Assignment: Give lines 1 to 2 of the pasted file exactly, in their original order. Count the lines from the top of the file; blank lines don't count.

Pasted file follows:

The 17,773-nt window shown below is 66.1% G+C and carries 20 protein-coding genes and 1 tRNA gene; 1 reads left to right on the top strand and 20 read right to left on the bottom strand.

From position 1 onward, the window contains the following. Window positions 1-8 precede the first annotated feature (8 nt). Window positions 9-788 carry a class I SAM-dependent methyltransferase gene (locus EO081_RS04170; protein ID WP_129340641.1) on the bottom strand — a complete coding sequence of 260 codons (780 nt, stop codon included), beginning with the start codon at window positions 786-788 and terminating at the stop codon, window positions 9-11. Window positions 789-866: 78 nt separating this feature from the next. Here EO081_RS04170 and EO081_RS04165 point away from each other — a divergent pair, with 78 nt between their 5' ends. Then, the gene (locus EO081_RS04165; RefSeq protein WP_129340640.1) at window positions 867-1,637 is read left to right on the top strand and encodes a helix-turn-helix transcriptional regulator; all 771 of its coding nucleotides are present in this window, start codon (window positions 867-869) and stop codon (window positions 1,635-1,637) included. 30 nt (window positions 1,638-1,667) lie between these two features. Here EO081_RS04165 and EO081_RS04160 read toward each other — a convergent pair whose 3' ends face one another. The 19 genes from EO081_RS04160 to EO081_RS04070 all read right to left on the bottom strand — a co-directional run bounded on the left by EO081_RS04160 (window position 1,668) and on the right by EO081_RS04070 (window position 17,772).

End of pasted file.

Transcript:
The 17,773-nt window shown below is 66.1% G+C and carries 20 protein-coding genes and 1 tRNA gene; 1 reads left to right on the top strand and 20 read right to left on the bottom strand.

From position 1 onward, the window contains the following. Window positions 1-8 precede the first annotated feature (8 nt). Window positions 9-788 carry a class I SAM-dependent methyltransferase gene (locus EO081_RS04170; protein ID WP_129340641.1) on the bottom strand — a complete coding sequence of 260 codons (780 nt, stop codon included), beginning with the start codon at window positions 786-788 and terminating at the stop codon, window positions 9-11. Window positions 789-866: 78 nt separating this feature from the next. Here EO081_RS04170 and EO081_RS04165 point away from each other — a divergent pair, with 78 nt between their 5' ends. Then, the gene (locus EO081_RS04165; RefSeq protein WP_129340640.1) at window positions 867-1,637 is read left to right on the top strand and encodes a helix-turn-helix transcriptional regulator; all 771 of its coding nucleotides are present in this window, start codon (window positions 867-869) and stop codon (window positions 1,635-1,637) included. 30 nt (window positions 1,638-1,667) lie between these two features. Here EO081_RS04165 and EO081_RS04160 read toward each other — a convergent pair whose 3' ends face one another. The 19 genes from EO081_RS04160 to EO081_RS04070 all read right to left on the bottom strand — a co-directional run bounded on the left by EO081_RS04160 (window position 1,668) and on the right by EO081_RS04070 (window position 17,772).